New Fusion Inhibitor AMD-3100 Begins Phase II
AnorMED Inc. begins Phase II trial for AIDS drug; Efficacy studies to begin on anti-HIV drug with novel mechanism of action
PRNewswire - Thursday May 27, 1999
VANCOUVER, May 27 /CNW-PRN/ - AnorMED Inc. announced today that it has opened enrollment in a Phase II clinical trial for its HIV treatment AMD-3100. The trial is being conducted in HIV-infected patients at three centres in the United States and is designed to test the safety, pharmacokinetics and anti-viral activity of this compound.
Dr. Michael J. Abrams, AnorMED's President and CEO, said the initial Phase I trial just completed at The Johns Hopkins University School of Medicine in Baltimore, Maryland, showed AMD-3100 was safe and well-tolerated at several dosages when given to healthy individuals. The preclinical and Phase I clinical trial results on AMD-3100 were presented at the 6th Conference on Retroviruses and Opportunistic Infections in Chicago February 6, 1999 by Dr. Craig Hendrix of The Johns Hopkins University.
Abrams said the Phase II trial will include 20 to 30 patients and is expected to be completed by the middle of 2000. Initial enrollment of the trial will be at Johns Hopkins University School of Medicine followed by two additional sites in the U.S. that are currently being qualified.
"In addition to testing AMD-3100's safety and pharmacokinetics in HIV-infected patients, the trial will be seeking the first evidence of the drug's anti-viral activity in people," said Abrams. "Our preclinical testing showed AMD-3100 to be a potent and selective inhibitor of HIV infection with a mechanism of action that is different from any approved product."
Abrams said AMD-3100 prevents HIV present in the blood from entering and infecting cells. HIV must attach to receptors called "chemokine receptors" before it can enter and infect a cell. AMD-3100 prevents HIV from binding to one receptor - called CXCR4 - and therefore prevents infection of the cell. The critical role of the CXCR4 receptor has only become known in the last three years.
AMD-3100 is a relatively simple synthetic molecule and its unique mechanism of action also makes it a promising drug for combining with other HIV therapies. In pre-clinical studies, HIV was relatively slow to develop resistance to AMD-3100 compared with other anti-HIV agents. The development of resistance has historically been a problem with anti-HIV drugs.
Although AMD-3100 is currently administered by injection, AnorMED has an active discovery program to synthesize versions of AMD-3100 that can be administered orally and to identify new small molecules that inhibit other HIV related chemokine receptors such as CCR5.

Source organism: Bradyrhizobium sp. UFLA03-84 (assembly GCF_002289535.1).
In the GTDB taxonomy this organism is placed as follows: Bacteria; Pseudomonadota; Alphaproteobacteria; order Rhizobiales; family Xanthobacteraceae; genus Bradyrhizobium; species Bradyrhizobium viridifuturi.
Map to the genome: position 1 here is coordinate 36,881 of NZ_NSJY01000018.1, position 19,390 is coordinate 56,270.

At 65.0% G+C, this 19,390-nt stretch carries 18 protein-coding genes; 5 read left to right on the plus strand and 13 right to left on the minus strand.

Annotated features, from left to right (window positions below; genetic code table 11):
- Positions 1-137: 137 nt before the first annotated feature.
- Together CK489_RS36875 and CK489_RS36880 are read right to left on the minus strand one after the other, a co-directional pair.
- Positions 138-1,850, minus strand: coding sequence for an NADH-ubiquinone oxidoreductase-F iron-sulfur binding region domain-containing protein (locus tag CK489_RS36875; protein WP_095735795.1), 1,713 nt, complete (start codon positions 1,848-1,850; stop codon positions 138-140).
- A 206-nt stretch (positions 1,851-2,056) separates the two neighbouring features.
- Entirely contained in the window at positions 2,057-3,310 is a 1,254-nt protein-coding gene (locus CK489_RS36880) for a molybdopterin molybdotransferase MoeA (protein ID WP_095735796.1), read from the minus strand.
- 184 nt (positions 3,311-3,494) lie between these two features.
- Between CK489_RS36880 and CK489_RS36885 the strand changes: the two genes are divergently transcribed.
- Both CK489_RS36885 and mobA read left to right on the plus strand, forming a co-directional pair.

Following is a reprint of the abstract presented at the Human Retrovirus Conference in Feb '99.
Chemokine CXCR-4 Receptor Blocker, AMD-3100: Clinical and Pre-clinical Studies of Pharmacokinetics and Safety.
C HENDRIX1*, C FLEXNER1, R MACFARLAND2, C GIANDOMENICO2, SCHWEITZER3, G HENSON2 1Johns Hopkins University School of Medicine, Baltimore, MD, USA; 2AnorMED, Langley, BC, Canada; 3Novartis, Ltd., Basil, Switzerland.
AMD-3100, a bicyclam, inhibits the entry of HIV-1 into CD4+ T cells via selective blockade of the chemokine CXCR-4 receptor (in vitro IC50 2-5 ng/ml against T-tropic strains).
In preclinical studies in rats, single oral doses (20 mg/kg) of AMD-3100 were poorly absorbed and highly variable (oral bioavailability = 3.0% [0.5%-9.6%]). The half-life of total radioactivity of parent drug was 0.9 hours after a single dose and 0.7-0.8 hours after repeated dosing. Renal clearance was the primary route of excretion. In a four week subcutaneous dosing study in rats and dogs over a range of doses (0.25, 1,4 mg/kg/day) maximum plasma concentrations occurred within 1-2 hours with good dose proportionality.
In six healthy volunteers, we conducted an open-label, dose-escalation evaluation of the pharmacokinetics and safety of a single 15 minute IV infusion of AMD-3100, 10 µg/kg (N=3) or 20 µg/kg (N=3). No serious adverse events were noted during these study cohorts. Median peak serum concentrations (Cmax) were 48 ng/mL (range 38-56) and 118 ng/mL (range 96-119) for the low and high dose cohorts, respectively. For all 6 subjects, the median terminal half-life of AMD-3100 was 2.77 hours (range 1.96-3.27) in these subjects with a clearance (CI/F) of 8.19 L/hr (range 6.74-11.2) and volume of distribution (Vss) of 0.29 L/kg (range 0.25-0.48). The Cmax in the 10 µg/kg and 20 µg/kg cohorts roughly correspond to sustained concentrations in SCID-hu Thy/Liv mouse studies (40 ng/mL and 117 ng/mL), which resulted in 0.4 and 0.8 log10 reductions in HIV p24 antigen production after 2 weeks.